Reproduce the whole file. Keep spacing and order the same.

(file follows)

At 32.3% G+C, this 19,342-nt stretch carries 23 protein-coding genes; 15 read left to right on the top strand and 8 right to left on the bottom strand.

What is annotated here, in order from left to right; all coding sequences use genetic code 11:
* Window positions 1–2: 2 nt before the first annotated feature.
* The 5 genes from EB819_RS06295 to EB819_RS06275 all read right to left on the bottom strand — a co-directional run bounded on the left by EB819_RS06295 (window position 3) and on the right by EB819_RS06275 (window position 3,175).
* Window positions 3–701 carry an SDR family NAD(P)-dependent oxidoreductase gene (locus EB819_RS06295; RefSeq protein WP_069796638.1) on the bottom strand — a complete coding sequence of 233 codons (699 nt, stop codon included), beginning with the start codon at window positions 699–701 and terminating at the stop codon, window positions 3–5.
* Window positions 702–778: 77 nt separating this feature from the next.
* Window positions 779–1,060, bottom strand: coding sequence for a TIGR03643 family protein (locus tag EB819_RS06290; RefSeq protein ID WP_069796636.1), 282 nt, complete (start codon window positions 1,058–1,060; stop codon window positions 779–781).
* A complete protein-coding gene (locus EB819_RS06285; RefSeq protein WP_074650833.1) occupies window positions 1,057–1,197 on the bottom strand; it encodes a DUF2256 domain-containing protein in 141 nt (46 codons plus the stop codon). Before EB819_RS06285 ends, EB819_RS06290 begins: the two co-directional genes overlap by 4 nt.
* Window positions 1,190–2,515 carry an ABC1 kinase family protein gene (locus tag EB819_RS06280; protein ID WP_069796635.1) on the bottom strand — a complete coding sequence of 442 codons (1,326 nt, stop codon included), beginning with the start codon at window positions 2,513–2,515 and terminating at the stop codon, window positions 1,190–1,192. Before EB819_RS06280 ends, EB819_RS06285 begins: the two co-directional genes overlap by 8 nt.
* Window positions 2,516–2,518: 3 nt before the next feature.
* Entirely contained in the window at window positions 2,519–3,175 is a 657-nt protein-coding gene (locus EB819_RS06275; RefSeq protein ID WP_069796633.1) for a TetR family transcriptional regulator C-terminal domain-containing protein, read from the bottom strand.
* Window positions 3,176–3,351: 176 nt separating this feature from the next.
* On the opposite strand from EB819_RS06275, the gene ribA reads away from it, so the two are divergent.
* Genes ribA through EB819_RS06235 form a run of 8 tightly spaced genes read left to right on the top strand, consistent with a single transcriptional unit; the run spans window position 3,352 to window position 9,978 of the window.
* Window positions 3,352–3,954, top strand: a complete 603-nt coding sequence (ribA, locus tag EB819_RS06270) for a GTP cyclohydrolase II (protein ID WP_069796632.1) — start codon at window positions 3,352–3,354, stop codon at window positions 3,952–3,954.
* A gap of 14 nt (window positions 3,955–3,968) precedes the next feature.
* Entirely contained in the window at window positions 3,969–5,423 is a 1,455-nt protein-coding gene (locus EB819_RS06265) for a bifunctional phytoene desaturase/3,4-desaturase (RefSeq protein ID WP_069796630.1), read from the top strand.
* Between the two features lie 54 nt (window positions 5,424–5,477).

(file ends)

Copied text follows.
At 32.3% G+C, this 19,342-nt stretch carries 23 protein-coding genes; 15 read left to right on the top strand and 8 right to left on the bottom strand.

What is annotated here, in order from left to right; all coding sequences use genetic code 11:
* Window positions 1–2: 2 nt before the first annotated feature.
* The 5 genes from EB819_RS06295 to EB819_RS06275 all read right to left on the bottom strand — a co-directional run bounded on the left by EB819_RS06295 (window position 3) and on the right by EB819_RS06275 (window position 3,175).
* Window positions 3–701 carry an SDR family NAD(P)-dependent oxidoreductase gene (locus EB819_RS06295; RefSeq protein WP_069796638.1) on the bottom strand — a complete coding sequence of 233 codons (699 nt, stop codon included), beginning with the start codon at window positions 699–701 and terminating at the stop codon, window positions 3–5.
* Window positions 702–778: 77 nt separating this feature from the next.
* Window positions 779–1,060, bottom strand: coding sequence for a TIGR03643 family protein (locus tag EB819_RS06290; RefSeq protein ID WP_069796636.1), 282 nt, complete (start codon window positions 1,058–1,060; stop codon window positions 779–781).
* A complete protein-coding gene (locus EB819_RS06285; RefSeq protein WP_074650833.1) occupies window positions 1,057–1,197 on the bottom strand; it encodes a DUF2256 domain-containing protein in 141 nt (46 codons plus the stop codon). Before EB819_RS06285 ends, EB819_RS06290 begins: the two co-directional genes overlap by 4 nt.
* Window positions 1,190–2,515 carry an ABC1 kinase family protein gene (locus tag EB819_RS06280; protein ID WP_069796635.1) on the bottom strand — a complete coding sequence of 442 codons (1,326 nt, stop codon included), beginning with the start codon at window positions 2,513–2,515 and terminating at the stop codon, window positions 1,190–1,192. Before EB819_RS06280 ends, EB819_RS06285 begins: the two co-directional genes overlap by 8 nt.
* Window positions 2,516–2,518: 3 nt before the next feature.
* Entirely contained in the window at window positions 2,519–3,175 is a 657-nt protein-coding gene (locus EB819_RS06275; RefSeq protein ID WP_069796633.1) for a TetR family transcriptional regulator C-terminal domain-containing protein, read from the bottom strand.
* Window positions 3,176–3,351: 176 nt separating this feature from the next.
* On the opposite strand from EB819_RS06275, the gene ribA reads away from it, so the two are divergent.
* Genes ribA through EB819_RS06235 form a run of 8 tightly spaced genes read left to right on the top strand, consistent with a single transcriptional unit; the run spans window position 3,352 to window position 9,978 of the window.
* Window positions 3,352–3,954, top strand: a complete 603-nt coding sequence (ribA, locus tag EB819_RS06270) for a GTP cyclohydrolase II (protein ID WP_069796632.1) — start codon at window positions 3,352–3,354, stop codon at window positions 3,952–3,954.
* A gap of 14 nt (window positions 3,955–3,968) precedes the next feature.
* Entirely contained in the window at window positions 3,969–5,423 is a 1,455-nt protein-coding gene (locus EB819_RS06265) for a bifunctional phytoene desaturase/3,4-desaturase (RefSeq protein ID WP_069796630.1), read from the top strand.
* Between the two features lie 54 nt (window positions 5,424–5,477).